China’s securities regulator denies asking foreign investment banks to cap executive pay
Published: Jun 14, 2022 04:42 PM
File photo shows the entrance of the China Securities Regulatory Commission (CSRC) in Beijing, capital of China. (Photo:Xinhua)

File photo shows the entrance of the China Securities Regulatory Commission (CSRC) in Beijing, capital of China. (Photo:Xinhua)

The China Securities Regulatory Commission (CSRC) on Tuesday denied media reports that it had told foreign investment banks to rein in their executives' compensation, saying that while striving to prevent financial risks, it respects foreign institutions' business decision-making. 

The CSRC, the country's top securities regulator, and industry associations didn't hold any meeting where foreign investment banks were told to report details of executive compensation and reduce pay levels, according to a statement.

The CSRC said that it, along with industry associations, had issued compensation management guidelines after listening to industry suggestions, which reflected "respect for the market" and was a move to better serve the real economy and minimize financial risks. But it did not set a cap on compensation, nor does it involve the total salary and specific operations, the CSRC said.

The guidelines include strengthening long-term incentives and restraint mechanisms, and implementing deferred salary arrangements, the CSRC added.

The Financial Times alleged in a report on Monday that the Chinese securities regulator and industry associations have instructed Chinese and foreign investment banks to rein in compensation for executives. 

The report said the new guidelines were finalized months after the Beijing office of the CSRC convened a meeting in January about controlling executive pay, attended by financial institutions, including CICC, Citic Securities, Credit Suisse, Goldman Sachs and UBS.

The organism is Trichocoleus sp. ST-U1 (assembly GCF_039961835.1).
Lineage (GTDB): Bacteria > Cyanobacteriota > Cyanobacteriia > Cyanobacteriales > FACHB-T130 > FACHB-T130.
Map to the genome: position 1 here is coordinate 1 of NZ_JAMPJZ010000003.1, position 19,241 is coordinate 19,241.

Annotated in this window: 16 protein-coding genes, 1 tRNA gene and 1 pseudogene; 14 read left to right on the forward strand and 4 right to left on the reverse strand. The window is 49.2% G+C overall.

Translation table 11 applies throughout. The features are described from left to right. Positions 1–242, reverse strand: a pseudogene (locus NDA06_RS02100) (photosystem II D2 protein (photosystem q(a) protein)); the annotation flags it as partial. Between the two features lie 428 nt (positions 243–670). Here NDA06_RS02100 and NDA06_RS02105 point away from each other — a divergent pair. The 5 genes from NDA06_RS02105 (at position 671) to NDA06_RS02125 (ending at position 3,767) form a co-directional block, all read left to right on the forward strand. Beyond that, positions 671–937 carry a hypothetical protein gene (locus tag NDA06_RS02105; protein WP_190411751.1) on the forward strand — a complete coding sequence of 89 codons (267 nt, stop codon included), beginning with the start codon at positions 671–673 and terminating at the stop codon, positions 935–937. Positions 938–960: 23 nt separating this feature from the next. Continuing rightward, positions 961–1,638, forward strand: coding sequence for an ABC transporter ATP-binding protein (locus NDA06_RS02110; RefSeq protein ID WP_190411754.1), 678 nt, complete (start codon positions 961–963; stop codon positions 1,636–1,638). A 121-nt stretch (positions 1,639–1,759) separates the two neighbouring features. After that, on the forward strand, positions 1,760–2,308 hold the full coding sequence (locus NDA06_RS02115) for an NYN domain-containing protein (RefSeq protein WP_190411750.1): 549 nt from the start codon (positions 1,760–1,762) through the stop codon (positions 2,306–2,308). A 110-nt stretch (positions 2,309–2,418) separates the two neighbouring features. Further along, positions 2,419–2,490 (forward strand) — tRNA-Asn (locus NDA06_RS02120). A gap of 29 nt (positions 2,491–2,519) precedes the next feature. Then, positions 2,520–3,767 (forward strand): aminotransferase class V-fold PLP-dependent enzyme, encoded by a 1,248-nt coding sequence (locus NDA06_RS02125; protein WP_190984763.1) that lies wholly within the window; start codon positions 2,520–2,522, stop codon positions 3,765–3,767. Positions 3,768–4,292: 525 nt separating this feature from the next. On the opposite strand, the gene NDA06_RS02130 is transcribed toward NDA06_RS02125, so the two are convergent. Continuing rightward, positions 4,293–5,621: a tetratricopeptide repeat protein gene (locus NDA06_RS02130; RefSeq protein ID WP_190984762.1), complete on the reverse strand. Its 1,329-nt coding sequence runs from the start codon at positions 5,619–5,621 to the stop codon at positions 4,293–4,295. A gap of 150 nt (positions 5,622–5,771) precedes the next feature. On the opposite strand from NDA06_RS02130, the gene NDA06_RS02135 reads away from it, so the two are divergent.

The CSRC said that it has approved 11 foreign-owned securities fund companies for operating in China, and their operations have been in line with expectations, and the CSRC fully respects the autonomy of those institutions' decision-making.

The remuneration system is an important part of corporate governance, and building a scientific and reasonable remuneration system is the basis for maintaining the core competitiveness of the industry, as well as the foundation for maintaining its stable and sustainable development, the CSRC said.

The regulator further noted that global securities regulatory authorities have paid more attention to the compensation incentive-related system in recent years, in order to prevent financial risks caused by excessive speculation and incentives.

Industry regulators in Europe and the US have formulated comprehensive regulatory systems and rules on compensation (salary) management of top financial-sector executives, in order regulate the remuneration of financial practitioners to prevent executives from taking excessive speculation in order to obtain high salaries.

Global Times